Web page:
then press F6 to show all devices. Select the the DigiRig sound device. Press F5 to show all options, then set the sound to 10, unmute the Mic and set to 10 as well, then set the Capture to 10. Disable the Automatic Gain by pressing m when highlighted. Esc to exit, then store the settings with

alsactl store

The above settings are only important when using an un-attenuated homebrew cable.

RaspAP config #

Install and configu raspAP

sudo raspi-config # Set Localisation for WiFi country

curl -sL | bash

During the install of RaspAP, respond Y to everything except VPN-related questions.

Once RaspAP installed, Login to the UI with admin/secret, then change:

  • Toggle Dark mode in the top bar
  • System > Advanced tab > Web server port to 8080, Save, go back to tab and restart lighttp
  • Authentication > Update password
  • Hotspot > Basic tab > SSID, change to preferred name
  • Hotspot > Basic tab > Wireless Mode, change to “802.11n”
  • Hotspot > Security tab > Change PSK to preferred value
  • Hotspot > Advanced tab > Toggle “Hide SSID in broadcast” to on
  • Hotspot > Advanced tab > Change Maximum number of clients to 5

Direwolf config #

Empty the /home/aprs/direwolf.conf file and replace it with the contents below. Remember to replace the callsign with your own!

ADEVICE  plughw:1,0
MODEM 1200
PTT /dev/ttyDigiRig RTS

DIGIPEAT 0 0 ^WIDE[3-7]-[1-7]$|^TEST$ ^WIDE[12]-[12]$ TRACE

# Enable GPS beaconing
SMARTBEACONING  60 2:00  5 15:00  0:15 30 255

To auto-run on boot, add this to crontab -e:

* * * * *  $HOME/  >/dev/null  2>&1

Ublox GPS caveat #

If using a UBlox-based GPS puck, modify the script and append the following before Direwolf is started. It will reset the GPS device state prior to starting Direwolf.

ubxtool -p RESET

The reason for this is because of an issue with the UBlox-based GPS puck I used not updating past the first location lock. This issue took me days to diagnose and pin down a bandaid fix for. It is optional to include it in the command above here, so if you’re not using a UBlox-based GPS device your mileage may vary.

Hardening #

Disable bluetooth #

Let’s disable the Bluetooth modem as it’s not needed for our purposes. Add the following to the /boot/config.txt:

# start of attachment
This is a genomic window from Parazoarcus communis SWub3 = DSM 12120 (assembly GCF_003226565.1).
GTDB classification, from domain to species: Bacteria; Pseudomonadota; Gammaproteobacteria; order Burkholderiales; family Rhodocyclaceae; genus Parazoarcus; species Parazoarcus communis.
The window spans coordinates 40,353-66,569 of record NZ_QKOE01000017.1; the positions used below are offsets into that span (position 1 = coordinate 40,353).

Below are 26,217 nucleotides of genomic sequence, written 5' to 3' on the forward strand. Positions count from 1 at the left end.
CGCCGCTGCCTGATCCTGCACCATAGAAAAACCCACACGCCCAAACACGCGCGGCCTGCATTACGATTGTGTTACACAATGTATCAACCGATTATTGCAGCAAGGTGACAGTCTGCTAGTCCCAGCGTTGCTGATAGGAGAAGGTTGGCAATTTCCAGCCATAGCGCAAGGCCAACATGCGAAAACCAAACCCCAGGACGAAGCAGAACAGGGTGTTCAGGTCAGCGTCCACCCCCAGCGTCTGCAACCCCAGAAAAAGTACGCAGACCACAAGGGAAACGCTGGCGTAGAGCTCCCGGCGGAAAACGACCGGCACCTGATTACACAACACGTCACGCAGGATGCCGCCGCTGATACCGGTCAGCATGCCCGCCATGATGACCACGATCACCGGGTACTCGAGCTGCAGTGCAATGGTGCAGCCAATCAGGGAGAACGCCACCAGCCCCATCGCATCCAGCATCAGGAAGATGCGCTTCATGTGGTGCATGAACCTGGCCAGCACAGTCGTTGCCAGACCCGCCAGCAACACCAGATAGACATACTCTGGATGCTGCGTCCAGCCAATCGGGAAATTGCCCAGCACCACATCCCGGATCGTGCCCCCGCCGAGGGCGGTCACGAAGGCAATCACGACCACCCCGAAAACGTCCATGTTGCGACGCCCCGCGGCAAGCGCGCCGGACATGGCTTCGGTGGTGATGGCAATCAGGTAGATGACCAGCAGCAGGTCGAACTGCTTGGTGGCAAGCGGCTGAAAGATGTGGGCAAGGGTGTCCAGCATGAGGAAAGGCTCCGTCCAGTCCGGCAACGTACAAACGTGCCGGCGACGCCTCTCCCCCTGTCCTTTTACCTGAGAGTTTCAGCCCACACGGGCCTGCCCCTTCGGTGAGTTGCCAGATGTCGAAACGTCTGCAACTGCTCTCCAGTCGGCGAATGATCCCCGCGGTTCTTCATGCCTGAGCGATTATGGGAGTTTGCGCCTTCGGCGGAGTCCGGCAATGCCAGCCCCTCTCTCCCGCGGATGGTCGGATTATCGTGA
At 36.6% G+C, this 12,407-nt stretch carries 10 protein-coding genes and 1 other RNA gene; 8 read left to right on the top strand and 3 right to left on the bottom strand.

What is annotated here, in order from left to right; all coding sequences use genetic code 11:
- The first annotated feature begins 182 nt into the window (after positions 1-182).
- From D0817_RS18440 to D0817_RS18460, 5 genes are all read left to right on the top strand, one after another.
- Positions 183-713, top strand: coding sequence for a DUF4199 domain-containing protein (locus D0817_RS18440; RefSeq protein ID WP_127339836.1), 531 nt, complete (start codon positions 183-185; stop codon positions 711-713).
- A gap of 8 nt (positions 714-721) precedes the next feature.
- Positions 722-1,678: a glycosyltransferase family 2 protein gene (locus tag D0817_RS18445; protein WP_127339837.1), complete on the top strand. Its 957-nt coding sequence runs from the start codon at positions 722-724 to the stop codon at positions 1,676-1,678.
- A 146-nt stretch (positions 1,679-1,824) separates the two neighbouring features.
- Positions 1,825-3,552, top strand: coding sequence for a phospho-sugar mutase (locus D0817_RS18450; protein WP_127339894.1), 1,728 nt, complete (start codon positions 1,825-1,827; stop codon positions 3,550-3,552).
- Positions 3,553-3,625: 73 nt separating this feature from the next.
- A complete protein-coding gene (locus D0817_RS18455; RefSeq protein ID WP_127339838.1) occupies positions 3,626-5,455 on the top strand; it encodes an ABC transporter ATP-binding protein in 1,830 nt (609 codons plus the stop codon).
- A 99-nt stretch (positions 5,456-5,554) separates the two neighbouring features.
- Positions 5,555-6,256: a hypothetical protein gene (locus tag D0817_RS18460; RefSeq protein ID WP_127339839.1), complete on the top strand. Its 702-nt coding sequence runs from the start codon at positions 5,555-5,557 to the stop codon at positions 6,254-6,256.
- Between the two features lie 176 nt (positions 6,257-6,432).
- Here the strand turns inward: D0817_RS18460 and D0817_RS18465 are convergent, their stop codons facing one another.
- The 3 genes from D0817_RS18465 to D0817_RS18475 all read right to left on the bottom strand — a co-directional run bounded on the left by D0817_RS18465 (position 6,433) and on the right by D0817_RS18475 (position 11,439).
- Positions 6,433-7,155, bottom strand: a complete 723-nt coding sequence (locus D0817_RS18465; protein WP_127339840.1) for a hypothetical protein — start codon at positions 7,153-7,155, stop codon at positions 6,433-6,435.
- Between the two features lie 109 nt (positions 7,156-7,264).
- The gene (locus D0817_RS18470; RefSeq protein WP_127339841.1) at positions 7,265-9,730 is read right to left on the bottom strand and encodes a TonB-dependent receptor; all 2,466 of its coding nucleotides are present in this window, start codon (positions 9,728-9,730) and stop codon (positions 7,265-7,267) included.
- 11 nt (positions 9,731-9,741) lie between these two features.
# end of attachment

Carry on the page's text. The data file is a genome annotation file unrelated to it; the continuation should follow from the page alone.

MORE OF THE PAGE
# Disable Bluetooth

then disable any bluetooth-related services and uninstall packages with:

sudo systemctl disable hciuart.service
sudo systemctl disable bluealsa.service
sudo systemctl disable bluetooth.service
sudo apt-get purge bluez -y
sudo apt-get autoremove -y

Firewall #

Setup a simple firewall to keep people from abusing connecting to the rPi wireless network. There is a lot more that could be done here but this is not a linux server ssh hardening article.

sudo apt-get install -y ufw
sudo ufw default deny incoming
sudo ufw default allow outgoing
sudo ufw limit 2022/tcp comment 'SSH port rate limit'
sudo ufw limit 8001/tcp comment 'KISS port for Direwolf'
sudo ufw logging on
sudo ufw enable

Don’t forget to disable IPV6 in UFW, change IPV6=yes to IPV6=no:

sudo vim /etc/default/ufw
sudo ufw disable && sudo ufw enable

Disable the swapfile #

We want to write as little to the SD card as possible, and 4GB of memory is more than enough to run things without swapping.

sudo systemctl stop dphys-swapfile
sudo systemctl disable dphys-swapfile
sudo apt-get purge dphys-swapfile

Watchdog #

It’s advisable to protect against random lockups and issues using the hardware “watchdog” built into the Raspberry Pi. This is a piece of hardware built into the SoC that continually counts down a counter — if it ever reaches zero, a hard reset of the system is generated.

There is a watchdog daemon that “feeds” the watchdog by reseting the counter periodically. Run the following enable the daemon:

sudo apt-get install watchdog

Modify /etc/watchdog to set the device line as follows:

watchdog-device = /dev/watchdog

Edit the /etc/systemd/system/watchdog.service file to include autostart by copying as follows:

sudo cp /lib/systemd/system/watchdog.service /etc/systemd/system/watchdog.service

Then edit the file to add this line:


Edit /etc/sysctl.conf to add the line:


Which forces a reboot 10 seconds after a kernel panic.

Resources #

Here’s a list of some of the resources I used to compile this information: